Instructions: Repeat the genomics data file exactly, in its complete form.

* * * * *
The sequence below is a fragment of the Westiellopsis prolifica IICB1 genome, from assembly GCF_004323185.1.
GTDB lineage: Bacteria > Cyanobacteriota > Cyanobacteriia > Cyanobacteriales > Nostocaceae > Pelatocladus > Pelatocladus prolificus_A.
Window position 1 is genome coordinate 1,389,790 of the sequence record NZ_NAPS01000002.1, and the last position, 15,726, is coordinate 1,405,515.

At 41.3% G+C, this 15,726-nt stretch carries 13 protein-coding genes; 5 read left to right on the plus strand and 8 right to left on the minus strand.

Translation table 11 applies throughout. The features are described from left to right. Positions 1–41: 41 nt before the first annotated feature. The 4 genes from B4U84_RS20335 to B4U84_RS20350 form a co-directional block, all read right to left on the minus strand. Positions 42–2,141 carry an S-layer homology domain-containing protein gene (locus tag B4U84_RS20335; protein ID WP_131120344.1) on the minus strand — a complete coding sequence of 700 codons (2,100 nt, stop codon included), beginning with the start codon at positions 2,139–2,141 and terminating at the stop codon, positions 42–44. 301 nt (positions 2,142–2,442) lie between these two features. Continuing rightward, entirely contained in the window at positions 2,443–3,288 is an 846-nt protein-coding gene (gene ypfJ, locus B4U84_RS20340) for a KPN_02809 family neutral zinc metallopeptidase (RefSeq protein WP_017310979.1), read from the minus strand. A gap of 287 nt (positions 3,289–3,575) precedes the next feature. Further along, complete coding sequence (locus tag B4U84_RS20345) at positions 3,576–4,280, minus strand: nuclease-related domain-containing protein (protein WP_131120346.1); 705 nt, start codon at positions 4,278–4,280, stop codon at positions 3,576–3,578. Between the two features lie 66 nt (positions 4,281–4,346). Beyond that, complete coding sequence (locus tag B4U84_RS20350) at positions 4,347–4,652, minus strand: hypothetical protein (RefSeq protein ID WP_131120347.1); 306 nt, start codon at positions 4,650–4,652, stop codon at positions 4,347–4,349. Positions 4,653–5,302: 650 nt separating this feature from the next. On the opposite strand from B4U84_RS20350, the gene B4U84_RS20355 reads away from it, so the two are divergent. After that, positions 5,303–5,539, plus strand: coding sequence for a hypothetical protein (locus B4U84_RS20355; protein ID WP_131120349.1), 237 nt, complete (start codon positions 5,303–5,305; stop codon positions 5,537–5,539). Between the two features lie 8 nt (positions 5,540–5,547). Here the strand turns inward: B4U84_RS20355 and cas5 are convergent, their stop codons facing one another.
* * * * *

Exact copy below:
The sequence below is a fragment of the Westiellopsis prolifica IICB1 genome, from assembly GCF_004323185.1.
GTDB lineage: Bacteria > Cyanobacteriota > Cyanobacteriia > Cyanobacteriales > Nostocaceae > Pelatocladus > Pelatocladus prolificus_A.
Window position 1 is genome coordinate 1,389,790 of the sequence record NZ_NAPS01000002.1, and the last position, 15,726, is coordinate 1,405,515.

At 41.3% G+C, this 15,726-nt stretch carries 13 protein-coding genes; 5 read left to right on the plus strand and 8 right to left on the minus strand.

Translation table 11 applies throughout. The features are described from left to right. Positions 1–41: 41 nt before the first annotated feature. The 4 genes from B4U84_RS20335 to B4U84_RS20350 form a co-directional block, all read right to left on the minus strand. Positions 42–2,141 carry an S-layer homology domain-containing protein gene (locus tag B4U84_RS20335; protein ID WP_131120344.1) on the minus strand — a complete coding sequence of 700 codons (2,100 nt, stop codon included), beginning with the start codon at positions 2,139–2,141 and terminating at the stop codon, positions 42–44. 301 nt (positions 2,142–2,442) lie between these two features. Continuing rightward, entirely contained in the window at positions 2,443–3,288 is an 846-nt protein-coding gene (gene ypfJ, locus B4U84_RS20340) for a KPN_02809 family neutral zinc metallopeptidase (RefSeq protein WP_017310979.1), read from the minus strand. A gap of 287 nt (positions 3,289–3,575) precedes the next feature. Further along, complete coding sequence (locus tag B4U84_RS20345) at positions 3,576–4,280, minus strand: nuclease-related domain-containing protein (protein WP_131120346.1); 705 nt, start codon at positions 4,278–4,280, stop codon at positions 3,576–3,578. Between the two features lie 66 nt (positions 4,281–4,346). Beyond that, complete coding sequence (locus tag B4U84_RS20350) at positions 4,347–4,652, minus strand: hypothetical protein (RefSeq protein ID WP_131120347.1); 306 nt, start codon at positions 4,650–4,652, stop codon at positions 4,347–4,349. Positions 4,653–5,302: 650 nt separating this feature from the next. On the opposite strand from B4U84_RS20350, the gene B4U84_RS20355 reads away from it, so the two are divergent. After that, positions 5,303–5,539, plus strand: coding sequence for a hypothetical protein (locus B4U84_RS20355; protein ID WP_131120349.1), 237 nt, complete (start codon positions 5,303–5,305; stop codon positions 5,537–5,539). Between the two features lie 8 nt (positions 5,540–5,547). Here the strand turns inward: B4U84_RS20355 and cas5 are convergent, their stop codons facing one another.